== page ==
Life-writing involves, and goes beyond, biography. It encompasses everything from the complete life to the day-in-the-life, from the fictional to the factional. It embraces the lives of objects and institutions as well as the lives of individuals, families and groups.
Life-writing includes biography, autobiography, memoirs, letters, diaries, journals, anthropological data, oral testimony, eye-witness accounts, biopics, plays and musical performances, obituaries, scandal sheets, and gossip columns, blogs, and social media such as Tweets and Instagram stories. It is not only a literary or historical specialism, but is relevant across the arts and sciences, and can involve philosophers, psychologists, sociologists, ethnographers and anthropologists.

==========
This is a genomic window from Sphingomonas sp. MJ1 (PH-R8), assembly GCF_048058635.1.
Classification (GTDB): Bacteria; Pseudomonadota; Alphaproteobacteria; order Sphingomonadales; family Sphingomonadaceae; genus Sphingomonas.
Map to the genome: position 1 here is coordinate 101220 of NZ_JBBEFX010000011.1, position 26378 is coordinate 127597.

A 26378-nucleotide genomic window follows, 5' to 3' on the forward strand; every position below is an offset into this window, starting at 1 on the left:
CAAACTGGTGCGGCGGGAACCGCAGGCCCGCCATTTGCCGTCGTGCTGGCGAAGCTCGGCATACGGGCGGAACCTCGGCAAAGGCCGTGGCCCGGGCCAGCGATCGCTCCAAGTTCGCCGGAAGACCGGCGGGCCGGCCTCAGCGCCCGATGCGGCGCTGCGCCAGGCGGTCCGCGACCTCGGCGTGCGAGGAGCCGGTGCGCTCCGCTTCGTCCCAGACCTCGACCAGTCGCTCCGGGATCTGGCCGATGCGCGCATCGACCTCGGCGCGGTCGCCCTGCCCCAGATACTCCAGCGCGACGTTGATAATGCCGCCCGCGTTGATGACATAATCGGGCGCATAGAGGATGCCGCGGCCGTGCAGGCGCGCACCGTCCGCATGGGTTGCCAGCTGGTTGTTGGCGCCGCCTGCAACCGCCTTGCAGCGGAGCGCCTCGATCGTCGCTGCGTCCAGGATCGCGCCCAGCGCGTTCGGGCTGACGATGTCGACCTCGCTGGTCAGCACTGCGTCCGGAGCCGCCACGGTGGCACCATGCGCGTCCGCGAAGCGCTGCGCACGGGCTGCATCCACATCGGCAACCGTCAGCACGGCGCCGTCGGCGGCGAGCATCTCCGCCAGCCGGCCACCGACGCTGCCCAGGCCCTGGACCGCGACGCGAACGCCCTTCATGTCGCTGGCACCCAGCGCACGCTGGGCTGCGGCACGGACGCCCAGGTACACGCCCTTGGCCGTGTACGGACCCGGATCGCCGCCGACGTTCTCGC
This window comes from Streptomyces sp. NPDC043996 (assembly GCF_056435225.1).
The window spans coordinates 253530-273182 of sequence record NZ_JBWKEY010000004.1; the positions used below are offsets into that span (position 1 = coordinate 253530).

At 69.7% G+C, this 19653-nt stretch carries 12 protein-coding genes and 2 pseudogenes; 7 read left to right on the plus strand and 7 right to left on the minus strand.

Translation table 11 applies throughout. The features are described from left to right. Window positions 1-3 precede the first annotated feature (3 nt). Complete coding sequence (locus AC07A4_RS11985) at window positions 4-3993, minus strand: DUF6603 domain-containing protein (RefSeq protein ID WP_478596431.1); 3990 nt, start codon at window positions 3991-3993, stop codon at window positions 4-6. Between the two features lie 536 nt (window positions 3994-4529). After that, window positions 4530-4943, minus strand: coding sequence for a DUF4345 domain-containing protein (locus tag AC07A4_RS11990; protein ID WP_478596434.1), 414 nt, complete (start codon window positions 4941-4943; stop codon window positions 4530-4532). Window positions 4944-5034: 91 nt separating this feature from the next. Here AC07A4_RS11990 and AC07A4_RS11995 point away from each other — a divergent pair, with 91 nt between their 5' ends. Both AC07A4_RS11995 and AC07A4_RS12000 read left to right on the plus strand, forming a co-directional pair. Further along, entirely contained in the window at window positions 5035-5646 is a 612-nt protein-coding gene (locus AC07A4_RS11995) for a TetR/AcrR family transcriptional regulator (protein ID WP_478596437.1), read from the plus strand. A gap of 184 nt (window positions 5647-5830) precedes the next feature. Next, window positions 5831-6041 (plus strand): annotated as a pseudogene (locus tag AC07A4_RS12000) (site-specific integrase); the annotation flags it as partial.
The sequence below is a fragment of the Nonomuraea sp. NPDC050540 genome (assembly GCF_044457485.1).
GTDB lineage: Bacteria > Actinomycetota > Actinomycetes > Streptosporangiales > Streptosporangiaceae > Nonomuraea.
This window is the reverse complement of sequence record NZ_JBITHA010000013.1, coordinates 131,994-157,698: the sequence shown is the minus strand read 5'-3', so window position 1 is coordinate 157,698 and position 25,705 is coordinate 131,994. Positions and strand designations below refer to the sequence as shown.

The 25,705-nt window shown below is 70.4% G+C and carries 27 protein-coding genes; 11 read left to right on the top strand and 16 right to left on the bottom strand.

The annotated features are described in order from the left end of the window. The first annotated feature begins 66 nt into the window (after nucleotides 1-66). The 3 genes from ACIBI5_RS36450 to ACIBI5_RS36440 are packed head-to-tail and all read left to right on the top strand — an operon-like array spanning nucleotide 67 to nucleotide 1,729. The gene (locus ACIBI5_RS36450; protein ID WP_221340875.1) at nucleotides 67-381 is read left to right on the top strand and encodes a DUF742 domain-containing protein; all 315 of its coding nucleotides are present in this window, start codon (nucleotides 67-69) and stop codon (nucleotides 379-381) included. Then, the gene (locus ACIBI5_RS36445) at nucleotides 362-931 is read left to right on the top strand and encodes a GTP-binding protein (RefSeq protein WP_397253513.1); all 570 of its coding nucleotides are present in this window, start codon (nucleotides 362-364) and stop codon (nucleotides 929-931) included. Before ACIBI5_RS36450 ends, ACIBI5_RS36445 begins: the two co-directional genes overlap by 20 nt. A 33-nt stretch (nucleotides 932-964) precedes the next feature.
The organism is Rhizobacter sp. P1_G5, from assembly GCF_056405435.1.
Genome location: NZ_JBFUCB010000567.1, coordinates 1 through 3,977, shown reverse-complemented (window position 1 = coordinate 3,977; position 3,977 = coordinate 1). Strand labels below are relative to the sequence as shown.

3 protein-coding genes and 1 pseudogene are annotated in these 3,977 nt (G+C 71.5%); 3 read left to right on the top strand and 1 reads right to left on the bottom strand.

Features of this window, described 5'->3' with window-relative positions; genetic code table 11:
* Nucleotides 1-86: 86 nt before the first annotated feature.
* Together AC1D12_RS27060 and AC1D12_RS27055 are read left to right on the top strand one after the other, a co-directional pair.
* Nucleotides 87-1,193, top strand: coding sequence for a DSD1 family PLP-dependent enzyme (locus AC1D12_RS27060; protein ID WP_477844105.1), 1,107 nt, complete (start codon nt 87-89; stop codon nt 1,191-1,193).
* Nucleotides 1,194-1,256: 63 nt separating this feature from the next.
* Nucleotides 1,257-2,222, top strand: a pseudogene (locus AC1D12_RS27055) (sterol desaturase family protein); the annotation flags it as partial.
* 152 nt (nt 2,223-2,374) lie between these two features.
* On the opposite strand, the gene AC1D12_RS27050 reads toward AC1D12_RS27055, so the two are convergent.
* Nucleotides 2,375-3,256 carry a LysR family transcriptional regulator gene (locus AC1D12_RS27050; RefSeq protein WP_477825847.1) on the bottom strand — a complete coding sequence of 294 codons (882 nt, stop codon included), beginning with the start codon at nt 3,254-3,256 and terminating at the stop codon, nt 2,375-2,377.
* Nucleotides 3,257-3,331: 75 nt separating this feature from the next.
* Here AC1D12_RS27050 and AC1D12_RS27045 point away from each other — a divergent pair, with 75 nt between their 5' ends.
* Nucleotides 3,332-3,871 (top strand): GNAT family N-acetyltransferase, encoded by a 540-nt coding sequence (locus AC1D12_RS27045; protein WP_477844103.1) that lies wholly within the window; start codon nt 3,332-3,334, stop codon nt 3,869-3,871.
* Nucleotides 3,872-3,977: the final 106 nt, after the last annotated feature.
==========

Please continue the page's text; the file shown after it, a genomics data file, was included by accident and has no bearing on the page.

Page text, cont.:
But life-writing is more than just these kinds of written materials: it can be about love and loss; it can be about family, friendship, marriage, children; it can show how history might be captured in an individual life, or how an individual life is representative of its times. Life-writing has to do with the emotions, it has to do with memory, and it has to do with a sense of identity. Life-writing is vital form of cultural communication.
Writers and researchers are increasingly recognising how much of writing is life-writing, including poetry and fiction. Life-writing is also an integral part of studies relating to the Holocaust, genocide, testimony and confession, and gender and apartheid.
Cite: What is Life-Writing by The Oxford Centre for Life-Writing at https://oclw.web.ox.ac.uk/what-life-writing. Accessed on <date>